Vuex for Intermediate Vue 2 Developers

Creating a Loading State

Divya S

Divya S

Vuex for Intermediate Vue 2 Developers

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The "Creating a Loading State" Lesson is part of the full, Vuex for Intermediate Vue 2 Developers course featured in this preview video. Here's what you'd learn in this lesson:

Divya explains how to transition states and display a loading state while loading data from an asynchronous source like an API by creating and making calls to a mock inventory API


Transcript from the "Creating a Loading State" Lesson

>> We talked about faking an API out. So essentially we create our fake API called pingInventory, and then in our action, we're pinging that specific inventory. And then we're calling context.commit on a specific mutation. Of course, the difference from what we talked about before and showed earlier was that we're passing specific data to a mutation.

So far we haven't done this, we just assumed that we were gonna do something. But when you're fetching an API, you care about the result and you want to propagate that result to state perhaps. And so here, what we'll do is we're passing that data down to the mutation, and we call this a payload.

So contacts.commit takes in the name of the mutation as well as a payload, which is the specific piece of data that you want your mutation to take note of. And so we'll look at what the mutation looks like, just so you have a sense of what that means.

So here, we have our contacts.commit, so our specific mutation is called stock items. And then we pass an inventory.stock, which is the specific data property from the fetch call that we want our mutation to take note of. And so again, like in this particular contrived example, inventory.stock is 40, so it's a number.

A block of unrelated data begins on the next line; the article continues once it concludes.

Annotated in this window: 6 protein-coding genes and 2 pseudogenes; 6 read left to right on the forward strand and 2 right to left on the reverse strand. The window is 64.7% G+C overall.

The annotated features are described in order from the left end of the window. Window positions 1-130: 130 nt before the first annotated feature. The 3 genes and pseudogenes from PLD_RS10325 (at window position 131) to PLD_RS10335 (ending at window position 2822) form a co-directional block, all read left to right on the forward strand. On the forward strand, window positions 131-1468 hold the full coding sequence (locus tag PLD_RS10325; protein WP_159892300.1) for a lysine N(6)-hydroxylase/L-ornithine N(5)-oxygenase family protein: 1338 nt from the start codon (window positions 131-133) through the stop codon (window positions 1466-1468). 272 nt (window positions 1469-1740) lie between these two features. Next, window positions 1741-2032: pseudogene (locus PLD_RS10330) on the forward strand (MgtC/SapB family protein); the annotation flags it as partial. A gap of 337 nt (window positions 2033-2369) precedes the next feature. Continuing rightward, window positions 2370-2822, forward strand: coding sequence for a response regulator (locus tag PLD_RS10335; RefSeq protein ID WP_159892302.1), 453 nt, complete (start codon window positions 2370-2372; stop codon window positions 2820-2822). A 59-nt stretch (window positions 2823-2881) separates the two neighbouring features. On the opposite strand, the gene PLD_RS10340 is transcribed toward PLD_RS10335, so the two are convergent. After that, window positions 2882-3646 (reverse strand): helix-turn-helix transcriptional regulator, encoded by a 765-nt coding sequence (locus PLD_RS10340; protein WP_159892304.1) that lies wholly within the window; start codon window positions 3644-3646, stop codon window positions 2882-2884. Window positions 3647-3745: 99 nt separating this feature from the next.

And so in the mutation itself, we are creating that specific name of the mutation, so it's called stockItems, it takes in a state and a payload. So previously, we only talked about state, but now we want to look at a payload as well. So it states, payload, there's no comma there, there should be.

And then we are updating the supplied based on that payload because the payload is telling us what the defaults should be. Previously, this was we hard coded it. Of course, it's fairly hard coded, but we are calling from an API and grabbing that data. And so = payload is just setting the specific data property, in this case supply to the payload that we got from our database call.

And then again, if you look at the component down on the bottom, you'll see that nothing has changed. We're still calling the specific supply item, and that is automatically getting changed the moment the mutation happens. So we're not doing anything different, again, we're dispatching and so on. Nothing much changes from the component level, the only thing that we changed is the action and the mutation.

So I wanted to take a look at this idea of a loading state. So we talked a little bit about asynchronous and synchronous actions, it might be clear from the store itself but not necessarily from the front end. And sometimes you might want to notify the front end when something's asynchronous because it's kind of frustrating when you click a button and nothing happens.